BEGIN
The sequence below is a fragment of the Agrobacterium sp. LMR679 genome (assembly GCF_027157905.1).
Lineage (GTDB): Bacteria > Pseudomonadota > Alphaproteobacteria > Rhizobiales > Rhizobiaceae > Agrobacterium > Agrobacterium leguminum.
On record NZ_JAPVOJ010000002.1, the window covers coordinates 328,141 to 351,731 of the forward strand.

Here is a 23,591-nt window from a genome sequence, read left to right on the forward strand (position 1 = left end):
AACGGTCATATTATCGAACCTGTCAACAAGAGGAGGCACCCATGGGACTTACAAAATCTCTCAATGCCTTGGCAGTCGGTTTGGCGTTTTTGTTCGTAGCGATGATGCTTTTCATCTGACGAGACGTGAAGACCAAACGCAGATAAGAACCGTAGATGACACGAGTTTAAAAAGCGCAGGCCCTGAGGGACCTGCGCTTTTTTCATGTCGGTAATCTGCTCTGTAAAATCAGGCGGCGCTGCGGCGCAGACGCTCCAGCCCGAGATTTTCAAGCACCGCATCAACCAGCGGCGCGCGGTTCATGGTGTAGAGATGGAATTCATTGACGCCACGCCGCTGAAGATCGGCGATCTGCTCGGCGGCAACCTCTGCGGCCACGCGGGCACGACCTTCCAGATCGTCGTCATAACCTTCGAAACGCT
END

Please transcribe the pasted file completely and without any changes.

The sequence below is a fragment of the Agrobacterium sp. LMR679 genome (assembly GCF_027157905.1).
Lineage (GTDB): Bacteria > Pseudomonadota > Alphaproteobacteria > Rhizobiales > Rhizobiaceae > Agrobacterium > Agrobacterium leguminum.
On record NZ_JAPVOJ010000002.1, the window covers coordinates 328,141 to 351,731 of the forward strand.

Here is a 23,591-nt window from a genome sequence, read left to right on the forward strand (position 1 = left end):
AACGGTCATATTATCGAACCTGTCAACAAGAGGAGGCACCCATGGGACTTACAAAATCTCTCAATGCCTTGGCAGTCGGTTTGGCGTTTTTGTTCGTAGCGATGATGCTTTTCATCTGACGAGACGTGAAGACCAAACGCAGATAAGAACCGTAGATGACACGAGTTTAAAAAGCGCAGGCCCTGAGGGACCTGCGCTTTTTTCATGTCGGTAATCTGCTCTGTAAAATCAGGCGGCGCTGCGGCGCAGACGCTCCAGCCCGAGATTTTCAAGCACCGCATCAACCAGCGGCGCGCGGTTCATGGTGTAGAGATGGAATTCATTGACGCCACGCCGCTGAAGATCGGCGATCTGCTCGGCGGCAACCTCTGCGGCCACGCGGGCACGACCTTCCAGATCGTCGTCATAACCTTCGAAACGCT